PsychPortAudio(‘FillBuffer’, tr, ones(1,220));

which I play at stimulus onset (e.g. directly after a Flip command) using:

PsychPortAudio(‘Start’, tr);

I’ve tested the arduino with an oscilloscope, and it responds within a millisecond of receiving the sound pulse. Of course, the timing accuracy of the sound pulse will depend on your computer hardware – see the PTB documentation and use PsychPortAudioTimingTest to check this. On most systems I’ve tried, the latency is very small indeed, so triggers should be completed well within one screen refresh.

I hope people find this useful, and particular credit to Becky (@BeckyAGilbert) for designing the system. If you have any problems, please leave comments below. Of course producing the box requires a some soldering, and we take no responsibility for any resulting injury, death etc. 😉



#define DEBUG 0 // change to 1 to debug 
 #define THRESHOLD 0.1 // adjust this to control sensitivity in detection of voltage increase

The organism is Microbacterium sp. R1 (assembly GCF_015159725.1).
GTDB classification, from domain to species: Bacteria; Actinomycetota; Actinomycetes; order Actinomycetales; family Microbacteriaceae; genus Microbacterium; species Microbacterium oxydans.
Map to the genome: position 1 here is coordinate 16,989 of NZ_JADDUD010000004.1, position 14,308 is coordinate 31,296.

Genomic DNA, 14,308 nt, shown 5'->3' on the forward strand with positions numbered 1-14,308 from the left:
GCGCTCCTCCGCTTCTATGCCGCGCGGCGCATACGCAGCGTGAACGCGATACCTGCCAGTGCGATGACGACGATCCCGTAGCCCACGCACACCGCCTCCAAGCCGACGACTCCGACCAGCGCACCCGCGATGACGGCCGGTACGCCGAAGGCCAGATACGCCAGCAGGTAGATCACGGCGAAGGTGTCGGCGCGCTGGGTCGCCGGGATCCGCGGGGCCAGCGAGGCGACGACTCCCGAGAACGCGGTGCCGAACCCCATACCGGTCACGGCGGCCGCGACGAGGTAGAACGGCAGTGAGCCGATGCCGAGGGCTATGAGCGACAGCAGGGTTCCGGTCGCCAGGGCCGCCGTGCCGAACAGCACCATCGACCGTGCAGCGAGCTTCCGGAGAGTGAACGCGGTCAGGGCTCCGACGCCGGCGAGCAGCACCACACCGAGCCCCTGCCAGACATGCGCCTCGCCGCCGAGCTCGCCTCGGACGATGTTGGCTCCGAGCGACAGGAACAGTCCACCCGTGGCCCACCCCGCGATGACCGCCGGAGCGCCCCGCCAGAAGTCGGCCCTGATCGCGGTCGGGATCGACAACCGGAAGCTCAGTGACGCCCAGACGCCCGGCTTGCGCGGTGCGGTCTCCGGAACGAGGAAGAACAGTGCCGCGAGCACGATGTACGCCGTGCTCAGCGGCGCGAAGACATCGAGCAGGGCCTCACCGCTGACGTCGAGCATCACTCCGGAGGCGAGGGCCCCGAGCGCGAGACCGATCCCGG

const int outPin = 13; // change output (D) pin number here
 int prev_voltage = 0; // must be initialized to something
 void setup() {
  if(DEBUG) {
   // initialize serial communication at 9600 bits per second (to write debugging info back to terminal)
  // set output pin
  pinMode(outPin, OUTPUT);
 void loop() {
   // read input on analog pin 0
  int sensorValue = analogRead(A0); // change input (A) pin number here
  // convert analog reading (from 0-1023) to digital
  float voltage = sensorValue * (5.0 / 1023.0);
 if(DEBUG) {
    // print value to serial port (view in Tools > Serial Port Monitor)
    Serial.println(voltage); // This delays the trigger by
                             // about 6ms so remove before using
                             // during experiments
    // Simplest algorithm ever.  
    if (voltage > prev_voltage + THRESHOLD)
      digitalWrite(outPin, HIGH);
     digitalWrite(outPin, LOW);